The Queen’s Theatre on Shaftesbury Avenue is a conjoined twin, one of two theatres that were built next to each other by W.G.R. Sprague, an articled clerk for Frank Matcham, the theatre architect. At the other end of the building is the Hick’s Theatre, which changed its name eventually to the Gielgud. The Hick’s opened first in 1907, followed by Queen’s in 1908. The theatre took its title from Queen Alexandra, Edward VII’s wife.
The theatre’s auditorium (Latin for ‘place for hearing’) was built on three levels or balconies: stalls, dress circle and upper circle, effectively two tiers. Its original capacity was close to 2000 seats. It has lost a few and currently it’s around 1000. The dress circle is for the posh people; the expensive seats, so you were supposed to wear formal dress or evening wear. The upper circles are given different names: the loggia (French for level), mezzanine (US), and the highest – the gods, due to the distance from the stage.
Box seats, to the left and right, were also prized, and in Renaissance England, in The Globe, they were the only place you could sit rather than stand. The royal box being the most prestigious. Consequently, you had to buy tickets in advance. Hence the Box Office is where you buy your theatre tickets.
The stalls in the 18th century were known as parterre which is derived from a gardening term, (something I covered in last year’s gardens theme). Imagine the planted seeds of a garden pattern, neatly arranged in rows. House seats, the best seats in the house, provide the best view and were often reserved for family members, agents, and other theatrical VIPs.
The green room where actors waiting for the moment on stage came into use during Elizabethan times. The colour scheme for the Queen’s theatre on construction was white and gold with a green carpet.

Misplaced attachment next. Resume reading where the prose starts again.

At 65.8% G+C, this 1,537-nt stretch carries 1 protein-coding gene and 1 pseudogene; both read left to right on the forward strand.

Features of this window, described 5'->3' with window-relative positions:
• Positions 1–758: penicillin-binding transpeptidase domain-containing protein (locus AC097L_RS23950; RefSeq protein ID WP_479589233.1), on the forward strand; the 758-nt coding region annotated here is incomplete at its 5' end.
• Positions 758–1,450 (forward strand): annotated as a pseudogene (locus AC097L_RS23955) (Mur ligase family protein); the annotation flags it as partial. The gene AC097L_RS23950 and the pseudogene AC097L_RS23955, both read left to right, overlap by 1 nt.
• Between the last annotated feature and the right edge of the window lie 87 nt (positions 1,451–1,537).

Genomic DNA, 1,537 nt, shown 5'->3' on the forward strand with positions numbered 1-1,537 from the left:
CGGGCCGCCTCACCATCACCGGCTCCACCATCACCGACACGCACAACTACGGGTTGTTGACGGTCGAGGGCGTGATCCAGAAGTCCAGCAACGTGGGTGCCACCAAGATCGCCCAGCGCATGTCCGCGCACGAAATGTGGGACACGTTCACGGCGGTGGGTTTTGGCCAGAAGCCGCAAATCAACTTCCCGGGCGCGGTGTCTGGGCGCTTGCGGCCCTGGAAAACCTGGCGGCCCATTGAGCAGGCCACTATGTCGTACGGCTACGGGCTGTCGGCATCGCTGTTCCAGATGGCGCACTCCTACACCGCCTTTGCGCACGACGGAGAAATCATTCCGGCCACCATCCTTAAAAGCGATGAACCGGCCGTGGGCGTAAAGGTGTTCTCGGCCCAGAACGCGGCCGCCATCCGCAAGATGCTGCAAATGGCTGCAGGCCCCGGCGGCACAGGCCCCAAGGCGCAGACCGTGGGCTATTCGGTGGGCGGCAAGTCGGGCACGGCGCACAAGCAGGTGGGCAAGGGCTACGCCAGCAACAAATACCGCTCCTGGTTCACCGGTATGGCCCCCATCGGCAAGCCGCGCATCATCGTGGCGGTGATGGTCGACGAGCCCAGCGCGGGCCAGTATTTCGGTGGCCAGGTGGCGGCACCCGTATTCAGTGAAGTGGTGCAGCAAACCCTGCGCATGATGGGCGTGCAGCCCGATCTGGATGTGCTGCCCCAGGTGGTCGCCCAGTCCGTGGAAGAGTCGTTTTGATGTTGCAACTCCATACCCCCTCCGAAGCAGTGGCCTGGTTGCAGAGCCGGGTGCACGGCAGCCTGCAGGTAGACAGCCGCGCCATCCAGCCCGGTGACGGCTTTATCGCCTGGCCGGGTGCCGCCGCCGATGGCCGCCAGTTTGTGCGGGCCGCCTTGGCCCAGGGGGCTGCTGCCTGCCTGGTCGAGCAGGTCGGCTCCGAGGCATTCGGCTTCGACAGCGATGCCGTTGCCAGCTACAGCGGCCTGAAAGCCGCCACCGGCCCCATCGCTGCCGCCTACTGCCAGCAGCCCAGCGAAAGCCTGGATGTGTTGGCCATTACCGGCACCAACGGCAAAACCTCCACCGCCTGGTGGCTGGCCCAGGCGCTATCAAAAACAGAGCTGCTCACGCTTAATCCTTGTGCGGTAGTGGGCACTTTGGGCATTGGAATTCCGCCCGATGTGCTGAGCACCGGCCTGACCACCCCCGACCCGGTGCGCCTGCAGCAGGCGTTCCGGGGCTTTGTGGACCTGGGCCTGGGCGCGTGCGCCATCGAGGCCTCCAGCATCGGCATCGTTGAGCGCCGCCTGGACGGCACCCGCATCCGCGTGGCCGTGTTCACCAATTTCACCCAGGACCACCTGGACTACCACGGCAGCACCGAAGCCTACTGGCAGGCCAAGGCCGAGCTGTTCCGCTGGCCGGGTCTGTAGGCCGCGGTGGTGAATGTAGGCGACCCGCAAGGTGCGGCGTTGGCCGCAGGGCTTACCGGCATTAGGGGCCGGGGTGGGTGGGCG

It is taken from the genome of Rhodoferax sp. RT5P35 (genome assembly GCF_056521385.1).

Frank Matcham pioneered the unobstructed view in 1882. The Queen’s Theatre used the cantilever method to support the tiers. The upper balcony isn’t supported by distracting pillars but with the use of a rigid beam anchored on either side. When introduced in America from Britain, there was some obvious nervousness about weight, so they performed tests at the newly built Chicago Theatre substituting people with sandbags and distributed the photographs to the public to reassure them.
The Queen’s theatre was lit by electricity. There’s a long history of stage lighting. It’s all about focus, mood, visibility, reveal and composition, and so on. Candles needed frequent trimming or else they dripped wax onto the actors and audience. And they needed relighting. Chandeliers blocked views. Drury Lane and Covent Garden Theatre both fitted a large central chandelier and candle sconces along the walls. Oil lamps using a glass chimney offered a brighter, cleaner light.
Gas lighting started to appear in the early 19th century. The first successful use was at the Lyceum theatre in 1803. Limelight, invented by Thomas Drummond, was especially popular in the 1860s – a gas flame heats a cylinder of quicklime and at a certain temperature, the quicklime begins to incandesce. The illumination could be reflected and directed with lenses. Being in the limelight is also a common expression associated with performing, good or bad.
The Savoy Theatre was the first to acquire electric lighting, swiftly followed by the arrival of footlights at the front, strip and border lights, all of which improved the audience experience.
The original portland stone front of the Queen’s Theatre was badly bombed during the war and eventually rebuilt with a modern façade, while still attached to its twin theatre – the Hicks. After the war it was left derelict for twenty years before being restored.
From 2004 to 2019 it took over from the Palace Theatre the production of Les Miserables, then the theatre was closed again for extensive restoration; it still suffered from the consequences of that bombing.
You won’t find the Queen’s Theatre on Shaftesbury Avenue. It is still there. It changed its name upon reopening to the Sondheim Theatre in honour of Stephen Sondheim.